Boulder Man Identified As Suspect In CU Stabbing Attack

Sophomore Slashed In Throat On UMC's Patio

A student at the University of Colorado was grabbed from behind and slashed in the throat by a suspect who then stabbed himself repeatedly before he was stunned by a Taser gun and captured, police said.

The random attack occurred at 9:45 a.m. on the patio of CU's University Memorial Center. It was the first day of class and the campus was busy with students and staff getting ready for a new semester.

The student, identified as freshman Michael Knorps, of Naperville, Ill., broke free from his attacker and was treated for minor injuries. He was coherent and able to talk to police after the attack. He underwent surgery at Boulder Community Hospital.

Sources identified the suspect as Kenton Drew Astin, 39, of Boulder, 7NEWS Investigators said. Astin has a history of mental illness, a lengthy criminal record and has been known to go by the alias Dylan Klebold -- one of the killers in the Columbine High School shootings, according to court records.

Astin was rushed to Boulder Community Hospital for multiple stab wounds where he was being treated in ICU.

CU police Cmdr. Brad Wiesley said the suspect had parked a Jeep Cherokee across the street from the UMC, walked to the west patio of the student center and then started screaming. Some witnesses said the man was yelling about the end of the world.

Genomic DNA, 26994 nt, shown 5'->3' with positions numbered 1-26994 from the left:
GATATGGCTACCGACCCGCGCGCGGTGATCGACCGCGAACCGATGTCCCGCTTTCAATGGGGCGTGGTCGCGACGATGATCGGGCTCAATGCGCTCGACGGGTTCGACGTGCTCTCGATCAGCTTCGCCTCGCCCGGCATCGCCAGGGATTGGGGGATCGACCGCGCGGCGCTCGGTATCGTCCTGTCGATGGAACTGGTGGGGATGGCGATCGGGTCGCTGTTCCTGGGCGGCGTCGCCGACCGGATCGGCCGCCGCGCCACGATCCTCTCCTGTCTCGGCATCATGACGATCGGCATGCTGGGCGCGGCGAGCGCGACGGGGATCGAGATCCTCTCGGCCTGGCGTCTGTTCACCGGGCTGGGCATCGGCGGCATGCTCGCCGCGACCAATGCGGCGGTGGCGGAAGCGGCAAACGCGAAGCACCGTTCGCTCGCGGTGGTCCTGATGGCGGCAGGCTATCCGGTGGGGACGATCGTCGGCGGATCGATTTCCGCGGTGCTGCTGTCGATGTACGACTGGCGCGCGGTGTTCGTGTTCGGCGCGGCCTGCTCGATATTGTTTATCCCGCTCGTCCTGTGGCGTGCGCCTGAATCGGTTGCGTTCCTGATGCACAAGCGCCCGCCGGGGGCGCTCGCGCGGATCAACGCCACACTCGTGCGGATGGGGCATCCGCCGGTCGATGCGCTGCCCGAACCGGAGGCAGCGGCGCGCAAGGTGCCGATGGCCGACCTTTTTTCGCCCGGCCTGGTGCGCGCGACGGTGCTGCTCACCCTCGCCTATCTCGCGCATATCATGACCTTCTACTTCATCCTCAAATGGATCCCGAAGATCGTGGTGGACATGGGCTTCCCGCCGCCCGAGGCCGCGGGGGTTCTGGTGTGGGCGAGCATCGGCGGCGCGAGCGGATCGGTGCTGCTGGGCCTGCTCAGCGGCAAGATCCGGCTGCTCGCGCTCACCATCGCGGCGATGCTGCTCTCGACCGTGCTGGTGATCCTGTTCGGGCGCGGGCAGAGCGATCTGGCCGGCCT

"Everyone thought he was doing a skit or something, but it ended up being real," student Cory Ravelson told the Daily Camera.

"He was waving around something shiny and sharp ... and people were walking around him," said another student.

Knorps was walking by when he was grabbed from behind and slashed across the neck, students said.

"(The suspect) jumps on his back and slices (the victim's) throat -- real dramatic-like, and just made a huge scene of it. And then the kid didn't realize what was going on. I don't think he knew what was going on either and he runs off," said sophomore Nate Solder.

A uniformed officer and a Boulder County sheriff's deputy were nearby and ran to help the victim and confront the suspect. A student said police surrounded the armed man but he refused to drop the 6- or 7-inch knife.

"What are you going to do to me? Shoot me?" witnesses quoted the man as saying to the officers.

After Astin was taken away, police then called in a bomb squad to inspect his vehicle after they spotted suspicious-looking wires inside. Police shot out the rear window and then a bomb squad member, outfitted in full protective gear, slowly opened the trunk. The wires turned out to be connected to large speakers in the rear of the vehicle and the vehicle was not deemed a threat.

The suspect claimed he had a detonator and explosives in his bag, which he had dropped near a door of the UMC, police said. The satchel was searched and also cleared.

Astin Had Worked At UMC

Boulder police said Astin worked at the UMC Restaurant until April but no background check was done.

Astin worked with the Chinook Club House, which helps assimilate mental health patients back into society. Sometimes the organization refers people to work at CU, police said.